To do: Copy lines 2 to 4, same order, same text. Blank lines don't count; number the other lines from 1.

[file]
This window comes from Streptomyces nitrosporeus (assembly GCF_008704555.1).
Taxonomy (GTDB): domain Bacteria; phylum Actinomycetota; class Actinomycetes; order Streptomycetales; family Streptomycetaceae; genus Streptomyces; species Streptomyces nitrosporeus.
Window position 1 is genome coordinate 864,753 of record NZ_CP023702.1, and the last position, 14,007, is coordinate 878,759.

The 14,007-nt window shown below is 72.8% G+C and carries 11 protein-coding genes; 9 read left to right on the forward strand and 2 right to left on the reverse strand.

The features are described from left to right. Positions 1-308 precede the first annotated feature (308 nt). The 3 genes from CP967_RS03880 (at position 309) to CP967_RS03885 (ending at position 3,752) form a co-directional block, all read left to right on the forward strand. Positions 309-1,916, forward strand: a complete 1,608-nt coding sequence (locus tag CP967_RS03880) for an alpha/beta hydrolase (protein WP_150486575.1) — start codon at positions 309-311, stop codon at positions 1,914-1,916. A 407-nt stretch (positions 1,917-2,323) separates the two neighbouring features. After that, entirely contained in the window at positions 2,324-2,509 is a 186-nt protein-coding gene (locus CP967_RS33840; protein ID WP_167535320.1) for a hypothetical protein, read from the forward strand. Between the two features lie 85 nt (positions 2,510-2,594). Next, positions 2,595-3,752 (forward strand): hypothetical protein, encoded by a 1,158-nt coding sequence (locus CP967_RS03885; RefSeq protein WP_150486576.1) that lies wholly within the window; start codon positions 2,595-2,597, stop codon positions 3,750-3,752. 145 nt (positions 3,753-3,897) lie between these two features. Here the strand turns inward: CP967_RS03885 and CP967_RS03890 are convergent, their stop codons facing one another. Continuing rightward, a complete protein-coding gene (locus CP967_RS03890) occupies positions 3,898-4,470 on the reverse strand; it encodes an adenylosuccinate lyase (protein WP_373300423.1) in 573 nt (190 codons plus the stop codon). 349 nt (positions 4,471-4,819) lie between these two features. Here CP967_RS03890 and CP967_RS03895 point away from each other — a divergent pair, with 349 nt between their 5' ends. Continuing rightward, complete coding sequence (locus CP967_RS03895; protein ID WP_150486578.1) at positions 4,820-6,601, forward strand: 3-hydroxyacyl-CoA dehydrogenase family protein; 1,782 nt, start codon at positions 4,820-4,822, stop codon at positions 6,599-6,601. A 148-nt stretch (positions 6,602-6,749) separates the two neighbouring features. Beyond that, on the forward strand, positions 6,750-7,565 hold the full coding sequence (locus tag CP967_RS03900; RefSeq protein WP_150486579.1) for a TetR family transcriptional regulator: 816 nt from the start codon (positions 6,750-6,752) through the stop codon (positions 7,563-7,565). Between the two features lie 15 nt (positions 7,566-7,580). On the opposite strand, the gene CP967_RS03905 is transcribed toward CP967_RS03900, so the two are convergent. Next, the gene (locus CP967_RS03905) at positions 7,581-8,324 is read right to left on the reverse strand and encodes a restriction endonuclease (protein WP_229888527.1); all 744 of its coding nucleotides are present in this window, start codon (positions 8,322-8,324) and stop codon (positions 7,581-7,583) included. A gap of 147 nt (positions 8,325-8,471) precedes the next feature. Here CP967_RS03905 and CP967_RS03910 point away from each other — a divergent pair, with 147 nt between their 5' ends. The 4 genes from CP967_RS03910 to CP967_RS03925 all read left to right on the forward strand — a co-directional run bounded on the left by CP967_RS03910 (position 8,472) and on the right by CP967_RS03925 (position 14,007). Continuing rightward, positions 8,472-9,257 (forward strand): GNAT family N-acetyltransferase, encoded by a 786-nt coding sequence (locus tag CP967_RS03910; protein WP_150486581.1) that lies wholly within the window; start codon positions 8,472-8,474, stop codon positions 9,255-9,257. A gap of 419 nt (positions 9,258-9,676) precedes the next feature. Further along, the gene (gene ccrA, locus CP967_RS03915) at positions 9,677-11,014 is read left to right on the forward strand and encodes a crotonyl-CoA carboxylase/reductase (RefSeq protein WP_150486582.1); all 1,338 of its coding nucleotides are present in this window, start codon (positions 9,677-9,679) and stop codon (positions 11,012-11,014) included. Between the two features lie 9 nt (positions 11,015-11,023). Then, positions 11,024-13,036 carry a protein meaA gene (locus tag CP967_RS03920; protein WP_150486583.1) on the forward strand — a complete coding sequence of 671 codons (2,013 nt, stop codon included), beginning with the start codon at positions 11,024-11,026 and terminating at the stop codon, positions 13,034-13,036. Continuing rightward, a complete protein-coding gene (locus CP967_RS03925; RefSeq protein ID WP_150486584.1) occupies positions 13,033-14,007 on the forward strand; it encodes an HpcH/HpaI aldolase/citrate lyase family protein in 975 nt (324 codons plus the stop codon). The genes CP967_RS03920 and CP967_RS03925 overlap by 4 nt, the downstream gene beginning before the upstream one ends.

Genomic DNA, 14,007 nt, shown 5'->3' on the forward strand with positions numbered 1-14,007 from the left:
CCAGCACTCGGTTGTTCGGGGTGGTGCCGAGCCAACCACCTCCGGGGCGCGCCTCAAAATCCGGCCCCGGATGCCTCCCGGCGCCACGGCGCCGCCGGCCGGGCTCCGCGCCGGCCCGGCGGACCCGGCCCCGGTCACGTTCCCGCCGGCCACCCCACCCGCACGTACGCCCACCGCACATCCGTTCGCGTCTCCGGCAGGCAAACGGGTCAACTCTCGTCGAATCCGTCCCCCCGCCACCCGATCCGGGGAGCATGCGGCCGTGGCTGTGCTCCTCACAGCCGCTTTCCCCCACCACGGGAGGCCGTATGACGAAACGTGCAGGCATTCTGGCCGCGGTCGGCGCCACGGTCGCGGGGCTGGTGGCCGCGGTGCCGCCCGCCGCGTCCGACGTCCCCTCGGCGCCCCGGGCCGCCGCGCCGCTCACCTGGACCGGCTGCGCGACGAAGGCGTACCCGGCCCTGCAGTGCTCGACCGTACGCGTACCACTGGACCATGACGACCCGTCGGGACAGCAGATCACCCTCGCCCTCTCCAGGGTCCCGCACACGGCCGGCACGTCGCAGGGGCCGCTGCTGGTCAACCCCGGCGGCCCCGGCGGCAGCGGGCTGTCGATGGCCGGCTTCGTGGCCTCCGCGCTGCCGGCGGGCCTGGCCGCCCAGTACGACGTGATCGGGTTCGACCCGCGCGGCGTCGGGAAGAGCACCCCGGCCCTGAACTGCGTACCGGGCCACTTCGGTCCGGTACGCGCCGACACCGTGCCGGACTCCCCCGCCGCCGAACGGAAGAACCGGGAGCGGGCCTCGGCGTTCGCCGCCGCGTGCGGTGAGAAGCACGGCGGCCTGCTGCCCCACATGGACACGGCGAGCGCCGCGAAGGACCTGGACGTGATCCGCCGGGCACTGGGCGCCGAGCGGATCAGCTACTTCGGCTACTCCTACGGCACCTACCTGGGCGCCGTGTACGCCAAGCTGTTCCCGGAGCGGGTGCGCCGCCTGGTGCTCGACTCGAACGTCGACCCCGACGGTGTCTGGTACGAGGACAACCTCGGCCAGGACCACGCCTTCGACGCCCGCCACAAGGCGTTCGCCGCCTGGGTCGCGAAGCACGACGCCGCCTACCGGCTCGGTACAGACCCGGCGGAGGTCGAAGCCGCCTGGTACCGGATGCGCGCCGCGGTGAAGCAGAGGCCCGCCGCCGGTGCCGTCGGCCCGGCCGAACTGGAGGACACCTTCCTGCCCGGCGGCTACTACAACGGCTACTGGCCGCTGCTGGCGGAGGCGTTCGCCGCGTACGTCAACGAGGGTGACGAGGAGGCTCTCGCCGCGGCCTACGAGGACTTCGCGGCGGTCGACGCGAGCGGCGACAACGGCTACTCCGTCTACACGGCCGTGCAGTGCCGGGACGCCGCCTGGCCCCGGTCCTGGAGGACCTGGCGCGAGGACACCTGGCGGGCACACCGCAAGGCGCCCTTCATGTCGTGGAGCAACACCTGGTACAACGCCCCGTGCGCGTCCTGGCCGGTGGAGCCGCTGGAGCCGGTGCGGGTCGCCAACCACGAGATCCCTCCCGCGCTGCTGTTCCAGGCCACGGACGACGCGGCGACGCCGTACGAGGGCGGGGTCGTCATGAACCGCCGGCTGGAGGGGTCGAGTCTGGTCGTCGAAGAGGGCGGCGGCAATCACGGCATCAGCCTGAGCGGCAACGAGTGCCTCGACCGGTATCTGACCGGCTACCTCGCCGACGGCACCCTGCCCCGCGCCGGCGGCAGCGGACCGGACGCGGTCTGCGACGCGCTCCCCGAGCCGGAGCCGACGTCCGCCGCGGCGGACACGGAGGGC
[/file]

Taxonomy (GTDB): domain Bacteria; phylum Actinomycetota; class Actinomycetes; order Streptomycetales; family Streptomycetaceae; genus Streptomyces; species Streptomyces nitrosporeus.
Window position 1 is genome coordinate 864,753 of record NZ_CP023702.1, and the last position, 14,007, is coordinate 878,759.

The 14,007-nt window shown below is 72.8% G+C and carries 11 protein-coding genes; 9 read left to right on the forward strand and 2 right to left on the reverse strand.